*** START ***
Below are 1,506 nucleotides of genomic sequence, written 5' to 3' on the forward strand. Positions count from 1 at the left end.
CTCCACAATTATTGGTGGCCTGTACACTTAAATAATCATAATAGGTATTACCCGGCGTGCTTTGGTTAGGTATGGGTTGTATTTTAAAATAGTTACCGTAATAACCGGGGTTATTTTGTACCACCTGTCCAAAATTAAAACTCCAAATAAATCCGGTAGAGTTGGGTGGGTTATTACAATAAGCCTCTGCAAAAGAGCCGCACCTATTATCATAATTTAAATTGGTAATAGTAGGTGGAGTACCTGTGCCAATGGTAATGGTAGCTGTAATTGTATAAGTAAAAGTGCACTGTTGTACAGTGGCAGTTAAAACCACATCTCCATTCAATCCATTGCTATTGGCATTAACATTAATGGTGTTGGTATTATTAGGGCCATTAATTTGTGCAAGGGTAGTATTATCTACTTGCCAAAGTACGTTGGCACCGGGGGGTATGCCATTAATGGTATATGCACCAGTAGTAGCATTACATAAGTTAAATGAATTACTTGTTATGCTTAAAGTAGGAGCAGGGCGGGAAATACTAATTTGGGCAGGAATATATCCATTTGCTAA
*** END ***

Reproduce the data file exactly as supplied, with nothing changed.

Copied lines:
Below are 1,506 nucleotides of genomic sequence, written 5' to 3' on the forward strand. Positions count from 1 at the left end.
CTCCACAATTATTGGTGGCCTGTACACTTAAATAATCATAATAGGTATTACCCGGCGTGCTTTGGTTAGGTATGGGTTGTATTTTAAAATAGTTACCGTAATAACCGGGGTTATTTTGTACCACCTGTCCAAAATTAAAACTCCAAATAAATCCGGTAGAGTTGGGTGGGTTATTACAATAAGCCTCTGCAAAAGAGCCGCACCTATTATCATAATTTAAATTGGTAATAGTAGGTGGAGTACCTGTGCCAATGGTAATGGTAGCTGTAATTGTATAAGTAAAAGTGCACTGTTGTACAGTGGCAGTTAAAACCACATCTCCATTCAATCCATTGCTATTGGCATTAACATTAATGGTGTTGGTATTATTAGGGCCATTAATTTGTGCAAGGGTAGTATTATCTACTTGCCAAAGTACGTTGGCACCGGGGGGTATGCCATTAATGGTATATGCACCAGTAGTAGCATTACATAAGTTAAATGAATTACTTGTTATGCTTAAAGTAGGAGCAGGGCGGGAAATACTAATTTGGGCAGGAATATATCCATTTGCTAA